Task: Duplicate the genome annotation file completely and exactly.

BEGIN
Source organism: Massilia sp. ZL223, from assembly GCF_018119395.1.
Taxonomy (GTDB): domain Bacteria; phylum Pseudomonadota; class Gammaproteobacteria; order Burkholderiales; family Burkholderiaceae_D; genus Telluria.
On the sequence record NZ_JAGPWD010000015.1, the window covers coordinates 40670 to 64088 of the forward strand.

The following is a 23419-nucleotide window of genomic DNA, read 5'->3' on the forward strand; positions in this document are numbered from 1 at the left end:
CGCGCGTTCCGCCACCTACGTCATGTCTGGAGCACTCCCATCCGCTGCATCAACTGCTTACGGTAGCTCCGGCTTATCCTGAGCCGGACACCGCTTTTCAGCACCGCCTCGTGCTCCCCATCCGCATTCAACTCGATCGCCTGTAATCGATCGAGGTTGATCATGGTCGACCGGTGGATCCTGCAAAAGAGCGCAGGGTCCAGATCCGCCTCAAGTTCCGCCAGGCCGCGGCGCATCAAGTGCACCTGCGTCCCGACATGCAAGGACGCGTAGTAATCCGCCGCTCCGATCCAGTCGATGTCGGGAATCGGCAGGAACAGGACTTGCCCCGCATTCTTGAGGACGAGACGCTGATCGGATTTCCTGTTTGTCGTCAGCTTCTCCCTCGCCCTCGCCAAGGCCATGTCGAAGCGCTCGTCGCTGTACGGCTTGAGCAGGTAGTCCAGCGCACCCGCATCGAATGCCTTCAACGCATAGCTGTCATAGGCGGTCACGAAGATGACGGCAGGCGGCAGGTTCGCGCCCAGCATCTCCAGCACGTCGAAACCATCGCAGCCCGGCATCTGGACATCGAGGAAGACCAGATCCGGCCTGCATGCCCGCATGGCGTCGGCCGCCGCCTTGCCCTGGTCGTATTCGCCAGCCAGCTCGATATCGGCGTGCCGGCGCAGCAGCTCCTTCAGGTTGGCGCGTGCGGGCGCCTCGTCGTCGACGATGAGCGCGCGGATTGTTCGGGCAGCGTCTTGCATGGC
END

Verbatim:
Source organism: Massilia sp. ZL223, from assembly GCF_018119395.1.
Taxonomy (GTDB): domain Bacteria; phylum Pseudomonadota; class Gammaproteobacteria; order Burkholderiales; family Burkholderiaceae_D; genus Telluria.
On the sequence record NZ_JAGPWD010000015.1, the window covers coordinates 40670 to 64088 of the forward strand.

The following is a 23419-nucleotide window of genomic DNA, read 5'->3' on the forward strand; positions in this document are numbered from 1 at the left end:
CGCGCGTTCCGCCACCTACGTCATGTCTGGAGCACTCCCATCCGCTGCATCAACTGCTTACGGTAGCTCCGGCTTATCCTGAGCCGGACACCGCTTTTCAGCACCGCCTCGTGCTCCCCATCCGCATTCAACTCGATCGCCTGTAATCGATCGAGGTTGATCATGGTCGACCGGTGGATCCTGCAAAAGAGCGCAGGGTCCAGATCCGCCTCAAGTTCCGCCAGGCCGCGGCGCATCAAGTGCACCTGCGTCCCGACATGCAAGGACGCGTAGTAATCCGCCGCTCCGATCCAGTCGATGTCGGGAATCGGCAGGAACAGGACTTGCCCCGCATTCTTGAGGACGAGACGCTGATCGGATTTCCTGTTTGTCGTCAGCTTCTCCCTCGCCCTCGCCAAGGCCATGTCGAAGCGCTCGTCGCTGTACGGCTTGAGCAGGTAGTCCAGCGCACCCGCATCGAATGCCTTCAACGCATAGCTGTCATAGGCGGTCACGAAGATGACGGCAGGCGGCAGGTTCGCGCCCAGCATCTCCAGCACGTCGAAACCATCGCAGCCCGGCATCTGGACATCGAGGAAGACCAGATCCGGCCTGCATGCCCGCATGGCGTCGGCCGCCGCCTTGCCCTGGTCGTATTCGCCAGCCAGCTCGATATCGGCGTGCCGGCGCAGCAGCTCCTTCAGGTTGGCGCGTGCGGGCGCCTCGTCGTCGACGATGAGCGCGCGGATTGTTCGGGCAGCGTCTTGCATGGC